Oct. 9, 2001 Dr Johanneke Caspers, an NWO-funded linguistics researcher, has observed how speakers of Dutch use speech melody to indicate that they wish to continue speaking during a conversation. Melodic cues prove especially important when the sentence structure suggests that they have in fact finished speaking.
In a normal conversation between two people, the speakers take over from one another very rapidly. The question is how each lets the other know when he or she can start speaking. It is usually the sentence structure which provides the most important information, whilst melodic cues only play an auxiliary role.
The melodic cue that Dr Caspers has identified is an exception to this general principle. There are moments in a conversation when one of the speakers has reached the end of a complete sentence and wishes to pause for a few tenths of a second without the other person taking over the conversation. At such moments, the speaker can make use of melodic cues to indicate that he wishes to continue. To signal this intention, the speaker raises the pitch on the final stressed syllable and maintains this pitch until the subsequent pause. Dr Caspers discovered that the same melodic form has a similar function in English.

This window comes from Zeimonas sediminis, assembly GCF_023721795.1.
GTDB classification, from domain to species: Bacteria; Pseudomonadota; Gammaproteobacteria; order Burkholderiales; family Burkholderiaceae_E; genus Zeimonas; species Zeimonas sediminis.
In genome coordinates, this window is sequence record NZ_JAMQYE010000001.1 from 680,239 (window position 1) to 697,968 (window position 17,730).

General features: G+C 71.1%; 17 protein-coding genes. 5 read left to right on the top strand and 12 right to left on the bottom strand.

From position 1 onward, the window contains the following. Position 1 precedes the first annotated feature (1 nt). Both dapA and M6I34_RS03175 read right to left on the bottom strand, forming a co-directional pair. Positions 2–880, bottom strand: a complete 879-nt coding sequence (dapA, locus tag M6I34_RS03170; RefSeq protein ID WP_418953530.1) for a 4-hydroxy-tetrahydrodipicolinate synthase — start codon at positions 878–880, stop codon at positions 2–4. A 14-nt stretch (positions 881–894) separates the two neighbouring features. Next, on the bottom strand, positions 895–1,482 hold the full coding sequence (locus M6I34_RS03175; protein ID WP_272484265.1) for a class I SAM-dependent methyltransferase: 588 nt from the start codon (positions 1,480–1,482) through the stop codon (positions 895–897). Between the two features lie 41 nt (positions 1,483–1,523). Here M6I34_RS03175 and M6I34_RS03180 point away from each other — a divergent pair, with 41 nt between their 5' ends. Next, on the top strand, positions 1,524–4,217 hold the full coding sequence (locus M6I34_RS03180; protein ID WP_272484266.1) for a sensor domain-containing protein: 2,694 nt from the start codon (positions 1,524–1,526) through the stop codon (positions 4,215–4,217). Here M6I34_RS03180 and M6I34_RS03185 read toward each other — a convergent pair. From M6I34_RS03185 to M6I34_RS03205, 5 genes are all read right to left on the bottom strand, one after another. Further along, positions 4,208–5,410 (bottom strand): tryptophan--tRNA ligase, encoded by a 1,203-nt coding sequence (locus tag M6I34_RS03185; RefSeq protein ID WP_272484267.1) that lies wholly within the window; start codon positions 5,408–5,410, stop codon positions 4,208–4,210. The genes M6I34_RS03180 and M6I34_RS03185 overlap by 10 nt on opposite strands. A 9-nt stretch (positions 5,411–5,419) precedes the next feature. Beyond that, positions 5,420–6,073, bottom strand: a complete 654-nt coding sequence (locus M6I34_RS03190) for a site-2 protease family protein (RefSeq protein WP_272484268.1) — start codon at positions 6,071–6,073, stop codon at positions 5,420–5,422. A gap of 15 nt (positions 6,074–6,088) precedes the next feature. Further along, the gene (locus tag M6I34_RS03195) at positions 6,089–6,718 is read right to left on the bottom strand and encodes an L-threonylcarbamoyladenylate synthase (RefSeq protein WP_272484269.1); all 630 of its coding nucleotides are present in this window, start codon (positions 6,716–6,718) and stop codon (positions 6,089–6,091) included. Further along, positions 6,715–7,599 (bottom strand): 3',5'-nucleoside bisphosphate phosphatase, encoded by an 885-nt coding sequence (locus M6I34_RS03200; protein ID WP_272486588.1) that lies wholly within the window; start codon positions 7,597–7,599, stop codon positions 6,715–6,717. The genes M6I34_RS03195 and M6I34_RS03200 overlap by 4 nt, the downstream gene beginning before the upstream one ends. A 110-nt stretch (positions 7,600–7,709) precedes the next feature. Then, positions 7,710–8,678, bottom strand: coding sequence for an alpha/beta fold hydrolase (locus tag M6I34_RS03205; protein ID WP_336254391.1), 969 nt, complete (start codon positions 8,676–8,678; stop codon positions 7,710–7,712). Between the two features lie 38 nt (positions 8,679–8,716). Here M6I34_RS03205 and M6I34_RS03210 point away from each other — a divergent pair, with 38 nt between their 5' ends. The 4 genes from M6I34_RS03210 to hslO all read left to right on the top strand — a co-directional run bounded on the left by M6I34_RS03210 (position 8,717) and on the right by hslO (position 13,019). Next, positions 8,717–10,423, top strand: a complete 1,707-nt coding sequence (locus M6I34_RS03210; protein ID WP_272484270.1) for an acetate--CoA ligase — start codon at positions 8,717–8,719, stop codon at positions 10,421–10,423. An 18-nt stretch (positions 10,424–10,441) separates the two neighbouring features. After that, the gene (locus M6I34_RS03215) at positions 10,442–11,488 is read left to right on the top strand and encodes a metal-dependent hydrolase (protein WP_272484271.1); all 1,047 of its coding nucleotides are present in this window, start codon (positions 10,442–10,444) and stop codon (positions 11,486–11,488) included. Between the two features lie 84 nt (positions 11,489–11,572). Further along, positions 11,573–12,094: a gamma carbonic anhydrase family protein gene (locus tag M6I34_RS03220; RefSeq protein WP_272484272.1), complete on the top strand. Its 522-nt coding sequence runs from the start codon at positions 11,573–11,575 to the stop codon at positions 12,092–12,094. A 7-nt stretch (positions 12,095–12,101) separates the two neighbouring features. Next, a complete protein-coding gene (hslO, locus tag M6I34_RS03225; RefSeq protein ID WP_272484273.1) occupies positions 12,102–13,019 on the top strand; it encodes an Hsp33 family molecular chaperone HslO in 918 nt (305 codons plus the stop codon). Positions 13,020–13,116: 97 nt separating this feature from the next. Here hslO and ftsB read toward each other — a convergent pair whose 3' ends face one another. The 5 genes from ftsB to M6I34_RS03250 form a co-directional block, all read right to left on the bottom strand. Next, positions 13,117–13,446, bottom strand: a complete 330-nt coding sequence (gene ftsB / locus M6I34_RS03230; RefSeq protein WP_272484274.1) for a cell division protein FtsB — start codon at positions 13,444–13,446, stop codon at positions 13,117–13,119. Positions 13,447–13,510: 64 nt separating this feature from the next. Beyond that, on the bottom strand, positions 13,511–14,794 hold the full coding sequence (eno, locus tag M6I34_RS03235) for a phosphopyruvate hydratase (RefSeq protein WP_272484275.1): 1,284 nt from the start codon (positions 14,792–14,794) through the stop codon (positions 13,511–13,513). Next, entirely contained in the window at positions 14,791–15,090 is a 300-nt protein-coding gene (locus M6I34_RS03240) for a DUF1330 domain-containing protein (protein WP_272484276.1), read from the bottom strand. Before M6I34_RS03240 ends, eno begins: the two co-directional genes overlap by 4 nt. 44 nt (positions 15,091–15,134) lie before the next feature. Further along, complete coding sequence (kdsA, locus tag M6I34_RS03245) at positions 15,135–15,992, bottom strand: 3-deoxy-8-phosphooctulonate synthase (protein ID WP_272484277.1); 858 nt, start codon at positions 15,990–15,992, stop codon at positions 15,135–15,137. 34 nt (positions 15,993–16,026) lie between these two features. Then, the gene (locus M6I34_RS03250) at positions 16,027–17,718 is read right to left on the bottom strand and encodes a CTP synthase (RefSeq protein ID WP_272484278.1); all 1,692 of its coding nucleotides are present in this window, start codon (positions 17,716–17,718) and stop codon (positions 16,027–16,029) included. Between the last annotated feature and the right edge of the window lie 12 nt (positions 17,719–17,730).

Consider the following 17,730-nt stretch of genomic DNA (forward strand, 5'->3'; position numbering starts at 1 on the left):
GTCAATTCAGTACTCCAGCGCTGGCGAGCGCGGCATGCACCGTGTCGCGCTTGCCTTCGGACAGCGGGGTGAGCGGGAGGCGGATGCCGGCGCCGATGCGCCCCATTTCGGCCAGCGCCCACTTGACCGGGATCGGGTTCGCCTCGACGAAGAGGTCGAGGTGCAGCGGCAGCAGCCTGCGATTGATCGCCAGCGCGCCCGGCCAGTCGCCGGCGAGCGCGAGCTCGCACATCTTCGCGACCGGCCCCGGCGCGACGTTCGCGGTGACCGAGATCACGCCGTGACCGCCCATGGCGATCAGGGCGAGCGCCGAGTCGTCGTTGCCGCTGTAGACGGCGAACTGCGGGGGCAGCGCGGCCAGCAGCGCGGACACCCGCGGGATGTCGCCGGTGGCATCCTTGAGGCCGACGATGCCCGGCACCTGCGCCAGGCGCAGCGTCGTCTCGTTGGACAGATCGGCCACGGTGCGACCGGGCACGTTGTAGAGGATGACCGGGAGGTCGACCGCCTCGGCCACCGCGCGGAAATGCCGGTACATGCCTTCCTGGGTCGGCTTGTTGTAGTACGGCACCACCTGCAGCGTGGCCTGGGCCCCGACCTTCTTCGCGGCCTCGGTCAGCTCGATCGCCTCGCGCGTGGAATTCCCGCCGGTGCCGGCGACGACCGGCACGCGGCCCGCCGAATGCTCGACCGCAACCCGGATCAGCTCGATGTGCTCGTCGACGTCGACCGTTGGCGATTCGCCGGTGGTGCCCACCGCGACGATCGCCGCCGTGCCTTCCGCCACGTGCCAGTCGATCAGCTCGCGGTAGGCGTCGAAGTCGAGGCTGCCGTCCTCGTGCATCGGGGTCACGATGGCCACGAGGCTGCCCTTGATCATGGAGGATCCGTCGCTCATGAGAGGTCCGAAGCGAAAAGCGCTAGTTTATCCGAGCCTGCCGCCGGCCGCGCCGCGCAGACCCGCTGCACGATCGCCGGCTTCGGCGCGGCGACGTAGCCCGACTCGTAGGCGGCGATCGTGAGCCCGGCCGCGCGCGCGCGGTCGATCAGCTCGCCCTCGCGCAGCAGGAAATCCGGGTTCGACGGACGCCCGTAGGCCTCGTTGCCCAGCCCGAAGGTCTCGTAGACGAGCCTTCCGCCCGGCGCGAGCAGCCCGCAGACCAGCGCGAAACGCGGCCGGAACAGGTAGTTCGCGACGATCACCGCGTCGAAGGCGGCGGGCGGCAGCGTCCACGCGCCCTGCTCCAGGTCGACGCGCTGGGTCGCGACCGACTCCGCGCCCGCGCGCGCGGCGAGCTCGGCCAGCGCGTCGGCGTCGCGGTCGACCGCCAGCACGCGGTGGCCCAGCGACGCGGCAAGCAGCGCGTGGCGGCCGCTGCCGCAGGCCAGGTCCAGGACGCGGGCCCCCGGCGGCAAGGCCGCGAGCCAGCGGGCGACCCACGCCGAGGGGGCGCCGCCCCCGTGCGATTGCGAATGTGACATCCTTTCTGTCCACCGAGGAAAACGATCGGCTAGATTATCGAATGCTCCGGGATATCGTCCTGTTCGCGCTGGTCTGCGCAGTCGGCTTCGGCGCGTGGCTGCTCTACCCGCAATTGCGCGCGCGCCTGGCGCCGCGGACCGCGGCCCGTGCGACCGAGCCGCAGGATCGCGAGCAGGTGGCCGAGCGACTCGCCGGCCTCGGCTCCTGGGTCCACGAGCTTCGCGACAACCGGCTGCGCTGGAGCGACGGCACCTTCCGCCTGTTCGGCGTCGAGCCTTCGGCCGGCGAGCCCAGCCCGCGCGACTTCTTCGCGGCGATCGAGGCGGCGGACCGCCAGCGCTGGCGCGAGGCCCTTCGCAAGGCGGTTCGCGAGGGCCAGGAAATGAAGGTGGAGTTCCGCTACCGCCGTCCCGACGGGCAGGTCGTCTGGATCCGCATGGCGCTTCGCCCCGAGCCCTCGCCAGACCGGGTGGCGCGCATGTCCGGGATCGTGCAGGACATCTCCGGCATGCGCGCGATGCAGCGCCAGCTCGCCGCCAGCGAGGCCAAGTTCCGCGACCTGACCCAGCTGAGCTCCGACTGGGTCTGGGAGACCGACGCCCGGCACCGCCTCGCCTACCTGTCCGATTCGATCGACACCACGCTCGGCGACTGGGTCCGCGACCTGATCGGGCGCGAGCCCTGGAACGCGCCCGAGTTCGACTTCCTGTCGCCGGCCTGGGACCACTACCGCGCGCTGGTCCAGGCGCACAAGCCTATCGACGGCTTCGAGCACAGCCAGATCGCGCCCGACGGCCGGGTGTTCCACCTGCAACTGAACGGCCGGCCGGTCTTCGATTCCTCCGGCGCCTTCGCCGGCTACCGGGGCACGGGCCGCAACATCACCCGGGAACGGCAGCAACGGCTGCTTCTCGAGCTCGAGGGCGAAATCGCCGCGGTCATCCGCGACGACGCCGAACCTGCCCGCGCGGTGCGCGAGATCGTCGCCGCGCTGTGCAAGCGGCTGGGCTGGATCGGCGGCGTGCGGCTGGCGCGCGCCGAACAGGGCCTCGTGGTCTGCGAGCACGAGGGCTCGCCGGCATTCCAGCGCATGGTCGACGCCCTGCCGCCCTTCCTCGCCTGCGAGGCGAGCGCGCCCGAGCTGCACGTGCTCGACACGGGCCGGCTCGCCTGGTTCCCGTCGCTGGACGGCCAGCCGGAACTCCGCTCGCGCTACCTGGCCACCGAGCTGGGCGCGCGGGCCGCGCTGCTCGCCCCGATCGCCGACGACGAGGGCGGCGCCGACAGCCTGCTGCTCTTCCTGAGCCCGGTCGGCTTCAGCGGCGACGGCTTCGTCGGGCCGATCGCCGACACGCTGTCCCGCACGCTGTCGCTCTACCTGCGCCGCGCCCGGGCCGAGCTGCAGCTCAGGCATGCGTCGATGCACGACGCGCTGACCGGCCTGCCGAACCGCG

In the study at Leiden University, test subjects were played short recorded fragments of conversation. The conversations were electronically truncated at points when the speakers changed or when one of them paused briefly. At the end of each fragment, subjects indicated whether they expected the speaker to continue speaking or the other person to take over. The subject could also indicate whether the other speaker would merely produce an affirmative sound (such as ‘hmmm’ or ‘yes’), prompting the original speaker to keep talking.
In grammatically incomplete sentence fragments, it was the sentence structure that played the overriding role. No matter what melodic configuration the speaker used, hardly any of the subjects expected the other speaker to take over after the short pause. In grammatically complete fragments, however, speech melody played a much greater role. Here the rise in pitch signalling the speaker’s intention to continue speaking had a strong effect. When such a rise in pitch occurred, as many as 91% of the test subjects thought that the speaker would continue speaking, possibly after the other person made a short affirmative sound. In the absence of such a rise in pitch, only 34% to 54% thought so.
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